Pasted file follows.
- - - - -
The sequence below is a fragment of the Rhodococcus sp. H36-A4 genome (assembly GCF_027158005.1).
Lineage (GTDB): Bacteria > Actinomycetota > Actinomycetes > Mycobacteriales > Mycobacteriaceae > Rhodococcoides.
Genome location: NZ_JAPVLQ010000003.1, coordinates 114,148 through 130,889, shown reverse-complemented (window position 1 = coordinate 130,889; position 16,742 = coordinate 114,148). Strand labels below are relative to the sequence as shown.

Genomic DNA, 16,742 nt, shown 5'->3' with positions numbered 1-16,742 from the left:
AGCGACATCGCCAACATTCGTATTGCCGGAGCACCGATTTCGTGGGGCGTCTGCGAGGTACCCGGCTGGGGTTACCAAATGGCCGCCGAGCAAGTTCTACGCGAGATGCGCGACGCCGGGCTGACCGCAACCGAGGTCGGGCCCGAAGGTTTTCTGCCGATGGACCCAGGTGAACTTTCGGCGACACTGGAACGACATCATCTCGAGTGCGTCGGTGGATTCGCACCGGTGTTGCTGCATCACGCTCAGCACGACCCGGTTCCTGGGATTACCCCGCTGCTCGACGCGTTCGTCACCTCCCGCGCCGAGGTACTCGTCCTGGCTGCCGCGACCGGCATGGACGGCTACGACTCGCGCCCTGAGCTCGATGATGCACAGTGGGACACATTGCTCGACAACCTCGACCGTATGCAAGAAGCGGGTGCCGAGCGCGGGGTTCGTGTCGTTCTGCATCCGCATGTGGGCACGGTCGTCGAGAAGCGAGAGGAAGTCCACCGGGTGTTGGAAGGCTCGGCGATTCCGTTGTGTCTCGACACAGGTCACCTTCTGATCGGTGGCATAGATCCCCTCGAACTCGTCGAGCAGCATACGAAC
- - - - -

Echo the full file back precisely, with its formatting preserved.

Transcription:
The sequence below is a fragment of the Rhodococcus sp. H36-A4 genome (assembly GCF_027158005.1).
Lineage (GTDB): Bacteria > Actinomycetota > Actinomycetes > Mycobacteriales > Mycobacteriaceae > Rhodococcoides.
Genome location: NZ_JAPVLQ010000003.1, coordinates 114,148 through 130,889, shown reverse-complemented (window position 1 = coordinate 130,889; position 16,742 = coordinate 114,148). Strand labels below are relative to the sequence as shown.

Genomic DNA, 16,742 nt, shown 5'->3' with positions numbered 1-16,742 from the left:
AGCGACATCGCCAACATTCGTATTGCCGGAGCACCGATTTCGTGGGGCGTCTGCGAGGTACCCGGCTGGGGTTACCAAATGGCCGCCGAGCAAGTTCTACGCGAGATGCGCGACGCCGGGCTGACCGCAACCGAGGTCGGGCCCGAAGGTTTTCTGCCGATGGACCCAGGTGAACTTTCGGCGACACTGGAACGACATCATCTCGAGTGCGTCGGTGGATTCGCACCGGTGTTGCTGCATCACGCTCAGCACGACCCGGTTCCTGGGATTACCCCGCTGCTCGACGCGTTCGTCACCTCCCGCGCCGAGGTACTCGTCCTGGCTGCCGCGACCGGCATGGACGGCTACGACTCGCGCCCTGAGCTCGATGATGCACAGTGGGACACATTGCTCGACAACCTCGACCGTATGCAAGAAGCGGGTGCCGAGCGCGGGGTTCGTGTCGTTCTGCATCCGCATGTGGGCACGGTCGTCGAGAAGCGAGAGGAAGTCCACCGGGTGTTGGAAGGCTCGGCGATTCCGTTGTGTCTCGACACAGGTCACCTTCTGATCGGTGGCATAGATCCCCTCGAACTCGTCGAGCAGCATACGAAC